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The Warsaw Voice » Business » November 19, 2008
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Global Crisis Will Cause Local Layoffs
November 19, 2008 By Andrzej Ratajczyk   
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The unemployment rate is still on the decline in Poland, but the anticipated slump in the economy is expected to soon have a negative impact on the labor market.

According to data from the Ministry of Labor and Social Policy, the official unemployment rate was 8.8 percent in October, a drop of 0.1 percentage points from September. The number of unemployed in Poland totaled 1,353,200, or 23,400 fewer than at the end of September.

Since the start of this year, the number of people without jobs dropped by 393,400 (22.5 percent). This October saw the lowest unemployment rate since 2005; by comparison, the rate stood at 11.3 percent in October 2007, 14.9 percent for 2006 and 17.3 percent for 2005.

Data from the Labor Ministry shows that many people are removed from unemployment registers because they either have found a job or failed to confirm their willingness to take one. Most job offers came from minor employers, mainly in the services sector. The declining unemployment rate was also due to work subsidies from the Labor Fund and the European Social Fund for training, postgraduate traineeships and grants to start new business operations.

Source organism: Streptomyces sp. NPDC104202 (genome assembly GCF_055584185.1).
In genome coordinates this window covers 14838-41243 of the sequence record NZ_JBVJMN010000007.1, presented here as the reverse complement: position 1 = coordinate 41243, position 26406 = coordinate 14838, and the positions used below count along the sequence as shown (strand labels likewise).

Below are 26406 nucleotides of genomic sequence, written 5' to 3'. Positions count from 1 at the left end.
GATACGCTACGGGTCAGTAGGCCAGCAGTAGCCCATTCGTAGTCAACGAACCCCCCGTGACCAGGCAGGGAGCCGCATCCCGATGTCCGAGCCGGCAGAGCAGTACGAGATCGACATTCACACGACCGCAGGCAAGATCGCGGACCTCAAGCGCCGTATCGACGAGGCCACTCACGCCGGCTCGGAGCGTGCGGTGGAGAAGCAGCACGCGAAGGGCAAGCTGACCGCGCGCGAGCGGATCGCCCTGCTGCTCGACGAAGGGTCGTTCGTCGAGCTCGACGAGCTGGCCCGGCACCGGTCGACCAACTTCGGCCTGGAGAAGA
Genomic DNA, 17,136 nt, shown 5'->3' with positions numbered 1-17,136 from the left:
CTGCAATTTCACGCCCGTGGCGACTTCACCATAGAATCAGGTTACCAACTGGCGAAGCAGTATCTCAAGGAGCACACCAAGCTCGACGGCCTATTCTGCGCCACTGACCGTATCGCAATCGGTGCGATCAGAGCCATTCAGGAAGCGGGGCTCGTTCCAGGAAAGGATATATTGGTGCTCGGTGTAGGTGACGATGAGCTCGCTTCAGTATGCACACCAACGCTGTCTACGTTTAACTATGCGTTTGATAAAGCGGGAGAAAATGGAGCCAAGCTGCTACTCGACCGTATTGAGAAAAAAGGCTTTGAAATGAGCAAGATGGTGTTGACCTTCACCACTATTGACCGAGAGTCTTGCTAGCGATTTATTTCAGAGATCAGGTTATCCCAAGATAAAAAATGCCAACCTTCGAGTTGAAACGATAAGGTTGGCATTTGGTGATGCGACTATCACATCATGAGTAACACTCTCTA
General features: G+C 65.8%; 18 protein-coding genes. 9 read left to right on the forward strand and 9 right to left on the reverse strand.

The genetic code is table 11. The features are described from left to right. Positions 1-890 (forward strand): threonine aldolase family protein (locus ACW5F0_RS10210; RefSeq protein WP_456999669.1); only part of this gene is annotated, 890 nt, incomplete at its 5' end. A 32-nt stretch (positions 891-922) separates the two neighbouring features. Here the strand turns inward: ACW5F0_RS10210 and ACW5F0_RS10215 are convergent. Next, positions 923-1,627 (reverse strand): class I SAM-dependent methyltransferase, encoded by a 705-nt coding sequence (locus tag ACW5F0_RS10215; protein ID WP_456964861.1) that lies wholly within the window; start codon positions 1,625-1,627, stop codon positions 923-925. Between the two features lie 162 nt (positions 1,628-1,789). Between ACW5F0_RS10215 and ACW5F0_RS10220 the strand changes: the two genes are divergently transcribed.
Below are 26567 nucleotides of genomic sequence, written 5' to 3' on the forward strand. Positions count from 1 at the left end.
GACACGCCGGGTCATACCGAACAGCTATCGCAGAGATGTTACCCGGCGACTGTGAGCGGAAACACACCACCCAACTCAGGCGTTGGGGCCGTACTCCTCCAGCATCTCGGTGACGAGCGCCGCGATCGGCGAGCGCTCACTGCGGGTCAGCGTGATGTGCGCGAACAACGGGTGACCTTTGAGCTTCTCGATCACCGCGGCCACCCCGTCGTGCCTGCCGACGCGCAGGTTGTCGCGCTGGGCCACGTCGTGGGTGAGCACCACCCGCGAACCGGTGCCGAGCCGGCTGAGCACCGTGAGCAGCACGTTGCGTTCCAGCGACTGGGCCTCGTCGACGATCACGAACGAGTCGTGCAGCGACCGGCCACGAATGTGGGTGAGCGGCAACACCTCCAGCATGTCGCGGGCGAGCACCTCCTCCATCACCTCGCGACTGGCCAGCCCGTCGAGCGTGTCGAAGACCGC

The Eurostat EU statistical office also confirms a decline in the unemployment rate in Poland. Eurostat reports a rate of 6.5 percent in September, compared with 6.7 percent in August and 9 percent in September 2007. The Polish and Eurostat figures differ because Eurostat calculates the unemployment rate as the share of unemployed people (defined as people aged 15-74 who are without jobs, are capable of starting work within two weeks and have actively sought employment in the past several weeks) in the total number of active people in the labor market (either employed or unemployed). The Polish Central Statistical Office (GUS), in turn, defines the unemployment rate as the percentage of unemployed registered at unemployment offices compared with the total active population.

According to Eurostat, Poland's unemployment rate has declined the sharpest of all EU member states, and is below the EU unemployment average. Formerly Poland had the highest jobless rate in the entire EU, peaking at 20.7 percent in February 2003 and 19.6 percent for the entire year. The unemployment rate in the EU was 7 percent in September, compared with 6.9 percent in August and 7 percent in September 2007. In the eurozone, the figure stood at 7.5 percent, the same as the previous month and higher than the 7.3 percent in September 2007. The lowest seasonally adjusted unemployment rate was reported in the Netherlands (2.5 percent) and Denmark (2.9 percent), and the highest in Spain (11.9 percent) and Slovakia (10 percent).